The Clinical Research Core combines the ongoing Patient Registry activities with the new clinical trial activities in all four translational research projects in the proposed funding period.
The aims of the Clinical Research Core are to: 1) perform the necessary clinical trial management support activities;2) centrally coordinate all activities with the infrastructure of the Cancer Center CRO to ensure smooth execution of the SPORE?s early-phase clinical trials;3) perform all patient recruitment activities for the clinical trials in the SPORE projects;4) maintain the ultra-rapid case recruitment and registry of pancreatic cancer patients;and 6) serve as a resource to future Developmental Research Program and Career Developmental Program research projects. The directors of this Core have extensive experience in studies of human subjects and recruitment of patients to research protocols, both for observational studies and clinical trials. Mayo Clinic diagnoses and/or treats an estimated 650 pancreatic cancer patients per year across its three campuses. To date, the pancreatic cancer SPORE?s Patient Registry activities have been very productive, with accrual of 5,395 consented subjects, using ultra-rapid case finding, a necessary method for this rapidly fatal cancer. There are 3,121 pancreatic adenocarcinoma cancer patients in the Registry. In addition, the Registry includes data on over 2,500 age, sex, race, and region-matched healthy controls. It will coordinate its activities very closely with the Biostatistics Core and the Tissue Core to ensure the highest quality annotated biospecimens and pancreatic cancer database for research. The close coordination and oversight of the most senior leaders of the SPORE will ensure that all clinical research activities are performed with the highest level of research integrity and adherence to all human subjects regulations.
The Clinical Research Core has the goal of providing support to SPORE investigators who will perform human studies, including use of biospecimens and data from an ongoing patient registry, and execution of early phase clinical trials. The Core will adhere to the highest standards of integrity and quality and ensure compliance with all regulations and policies that govern human research.
|Sugimoto, Motokazu; Farnell, Michael B; Nagorney, David M et al. (2018) Decreased Skeletal Muscle Volume Is a Predictive Factor for Poorer Survival in Patients Undergoing Surgical Resection for Pancreatic Ductal Adenocarcinoma. J Gastrointest Surg 22:831-839|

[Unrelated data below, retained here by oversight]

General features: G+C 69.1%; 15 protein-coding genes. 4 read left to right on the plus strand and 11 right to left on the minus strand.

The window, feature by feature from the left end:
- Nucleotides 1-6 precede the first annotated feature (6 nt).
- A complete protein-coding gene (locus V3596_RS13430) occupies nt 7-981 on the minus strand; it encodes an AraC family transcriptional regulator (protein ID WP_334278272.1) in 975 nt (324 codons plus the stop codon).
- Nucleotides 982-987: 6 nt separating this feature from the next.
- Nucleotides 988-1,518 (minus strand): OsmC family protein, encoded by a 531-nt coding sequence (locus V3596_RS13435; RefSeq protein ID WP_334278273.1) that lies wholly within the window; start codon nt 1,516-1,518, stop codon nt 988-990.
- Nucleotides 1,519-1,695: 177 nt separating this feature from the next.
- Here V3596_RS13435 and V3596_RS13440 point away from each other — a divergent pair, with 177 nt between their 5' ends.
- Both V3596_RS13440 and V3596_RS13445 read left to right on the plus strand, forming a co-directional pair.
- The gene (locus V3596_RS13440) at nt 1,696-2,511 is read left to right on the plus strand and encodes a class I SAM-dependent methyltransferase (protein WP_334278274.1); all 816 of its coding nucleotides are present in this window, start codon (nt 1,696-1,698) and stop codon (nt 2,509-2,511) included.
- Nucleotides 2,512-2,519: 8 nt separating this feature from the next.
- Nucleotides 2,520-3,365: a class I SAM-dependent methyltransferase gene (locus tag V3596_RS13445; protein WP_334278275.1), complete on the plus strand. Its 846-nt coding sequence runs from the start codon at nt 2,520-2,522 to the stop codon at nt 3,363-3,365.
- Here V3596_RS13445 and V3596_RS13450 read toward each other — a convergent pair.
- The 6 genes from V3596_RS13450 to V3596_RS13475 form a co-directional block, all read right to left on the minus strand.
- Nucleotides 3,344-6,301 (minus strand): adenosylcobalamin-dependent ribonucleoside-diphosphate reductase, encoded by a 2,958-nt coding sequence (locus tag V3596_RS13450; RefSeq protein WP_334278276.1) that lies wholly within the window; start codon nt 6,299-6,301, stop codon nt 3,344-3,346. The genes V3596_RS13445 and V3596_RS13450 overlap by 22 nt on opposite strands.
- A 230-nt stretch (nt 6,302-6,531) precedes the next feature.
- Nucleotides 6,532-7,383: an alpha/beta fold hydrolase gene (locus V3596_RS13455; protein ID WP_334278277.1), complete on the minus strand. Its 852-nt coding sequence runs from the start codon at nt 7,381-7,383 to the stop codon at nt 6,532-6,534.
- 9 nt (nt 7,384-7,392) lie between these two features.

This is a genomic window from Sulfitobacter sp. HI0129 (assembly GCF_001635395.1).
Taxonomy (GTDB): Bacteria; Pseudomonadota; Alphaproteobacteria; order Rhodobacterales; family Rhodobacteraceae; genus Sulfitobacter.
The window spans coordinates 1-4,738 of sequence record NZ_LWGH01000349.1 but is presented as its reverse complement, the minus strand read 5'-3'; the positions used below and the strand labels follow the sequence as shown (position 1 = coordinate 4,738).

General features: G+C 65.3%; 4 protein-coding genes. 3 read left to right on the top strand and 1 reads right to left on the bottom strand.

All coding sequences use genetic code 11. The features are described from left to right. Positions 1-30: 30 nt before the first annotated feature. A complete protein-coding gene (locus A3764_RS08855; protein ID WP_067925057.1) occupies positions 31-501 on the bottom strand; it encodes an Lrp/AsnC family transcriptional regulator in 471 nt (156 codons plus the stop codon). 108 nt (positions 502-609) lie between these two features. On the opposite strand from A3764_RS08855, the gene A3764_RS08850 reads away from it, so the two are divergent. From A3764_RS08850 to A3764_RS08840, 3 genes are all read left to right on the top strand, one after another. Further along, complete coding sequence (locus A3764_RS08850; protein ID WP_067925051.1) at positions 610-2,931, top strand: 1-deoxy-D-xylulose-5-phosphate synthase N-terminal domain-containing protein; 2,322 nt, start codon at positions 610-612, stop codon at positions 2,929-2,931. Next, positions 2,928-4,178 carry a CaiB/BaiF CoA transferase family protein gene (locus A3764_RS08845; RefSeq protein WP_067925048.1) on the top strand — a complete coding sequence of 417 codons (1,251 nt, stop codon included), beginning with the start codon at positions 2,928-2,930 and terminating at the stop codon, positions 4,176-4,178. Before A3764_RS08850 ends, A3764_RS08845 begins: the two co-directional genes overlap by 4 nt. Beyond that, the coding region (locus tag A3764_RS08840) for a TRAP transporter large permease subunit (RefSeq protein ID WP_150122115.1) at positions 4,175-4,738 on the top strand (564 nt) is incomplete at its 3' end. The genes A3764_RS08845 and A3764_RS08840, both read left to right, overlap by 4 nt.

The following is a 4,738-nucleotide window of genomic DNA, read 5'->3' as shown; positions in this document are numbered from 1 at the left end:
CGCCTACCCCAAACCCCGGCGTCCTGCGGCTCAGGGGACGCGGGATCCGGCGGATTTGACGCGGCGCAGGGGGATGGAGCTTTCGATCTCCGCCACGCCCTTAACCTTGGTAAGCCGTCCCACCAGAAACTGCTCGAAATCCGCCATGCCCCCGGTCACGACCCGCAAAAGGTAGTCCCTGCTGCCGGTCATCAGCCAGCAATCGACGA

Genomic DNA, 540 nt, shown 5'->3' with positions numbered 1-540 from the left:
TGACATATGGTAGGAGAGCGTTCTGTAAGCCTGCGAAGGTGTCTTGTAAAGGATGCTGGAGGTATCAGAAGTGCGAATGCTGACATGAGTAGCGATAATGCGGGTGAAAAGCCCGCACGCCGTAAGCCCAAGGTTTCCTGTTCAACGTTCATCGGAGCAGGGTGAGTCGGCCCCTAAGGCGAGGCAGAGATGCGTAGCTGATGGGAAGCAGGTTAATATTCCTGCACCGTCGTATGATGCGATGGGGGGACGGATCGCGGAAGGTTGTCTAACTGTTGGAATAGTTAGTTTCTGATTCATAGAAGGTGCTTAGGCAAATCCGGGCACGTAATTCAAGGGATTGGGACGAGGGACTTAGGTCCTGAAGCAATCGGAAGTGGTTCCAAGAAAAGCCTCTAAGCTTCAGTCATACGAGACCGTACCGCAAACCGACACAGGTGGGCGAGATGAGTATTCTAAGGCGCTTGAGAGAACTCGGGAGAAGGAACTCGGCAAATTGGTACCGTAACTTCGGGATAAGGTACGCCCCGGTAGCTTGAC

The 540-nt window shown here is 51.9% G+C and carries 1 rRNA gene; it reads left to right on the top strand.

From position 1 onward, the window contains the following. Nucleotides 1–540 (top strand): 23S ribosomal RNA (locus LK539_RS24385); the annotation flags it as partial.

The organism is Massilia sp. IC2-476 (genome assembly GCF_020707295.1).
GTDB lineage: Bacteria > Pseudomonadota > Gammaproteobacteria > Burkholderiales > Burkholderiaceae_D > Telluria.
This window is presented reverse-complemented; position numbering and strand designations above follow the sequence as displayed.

|Danai, Laura V; Babic, Ana; Rosenthal, Michael H et al. (2018) Altered exocrine function can drive adipose wasting in early pancreatic cancer. Nature 558:600-604|
|Paradise, Brooke D; Barham, Whitney; Fernandez-Zapico, Martín E (2018) Targeting Epigenetic Aberrations in Pancreatic Cancer, a New Path to Improve Patient Outcomes? Cancers (Basel) 10:|
|Hogan, Kelly A; Cho, Dong Seong; Arneson, Paige C et al. (2018) Tumor-derived cytokines impair myogenesis and alter the skeletal muscle immune microenvironment. Cytokine 107:9-17|
|Tarragó, Mariana G; Chini, Claudia C S; Kanamori, Karina S et al. (2018) A Potent and Specific CD38 Inhibitor Ameliorates Age-Related Metabolic Dysfunction by Reversing Tissue NAD+ Decline. Cell Metab 27:1081-1095.e10|
|Chini, Eduardo N; Chini, Claudia C S; Espindola Netto, Jair Machado et al. (2018) The Pharmacology of CD38/NADase: An Emerging Target in Cancer and Diseases of Aging. Trends Pharmacol Sci 39:424-436|
|Antwi, Samuel O; Bamlet, William R; Pedersen, Katrina S et al. (2018) Pancreatic Cancer Risk is Modulated by Inflammatory Potential of Diet and ABO Genotype: A Consortia-based Evaluation and Replication Study. Carcinogenesis :|
|Klein, Alison P; Wolpin, Brian M; Risch, Harvey A et al. (2018) Genome-wide meta-analysis identifies five new susceptibility loci for pancreatic cancer. Nat Commun 9:556|
|Antwi, Samuel O; Petersen, Gloria M (2018) Leukocyte Telomere Length and Pancreatic Cancer Risk: Updated Epidemiologic Review. Pancreas 47:265-271|
|Penheiter, Alan R; Deelchand, Dinesh K; Kittelson, Emily et al. (2018) Identification of a pyruvate-to-lactate signature in pancreatic intraductal papillary mucinous neoplasms. Pancreatology 18:46-53|
Showing the most recent 10 out of 336 publications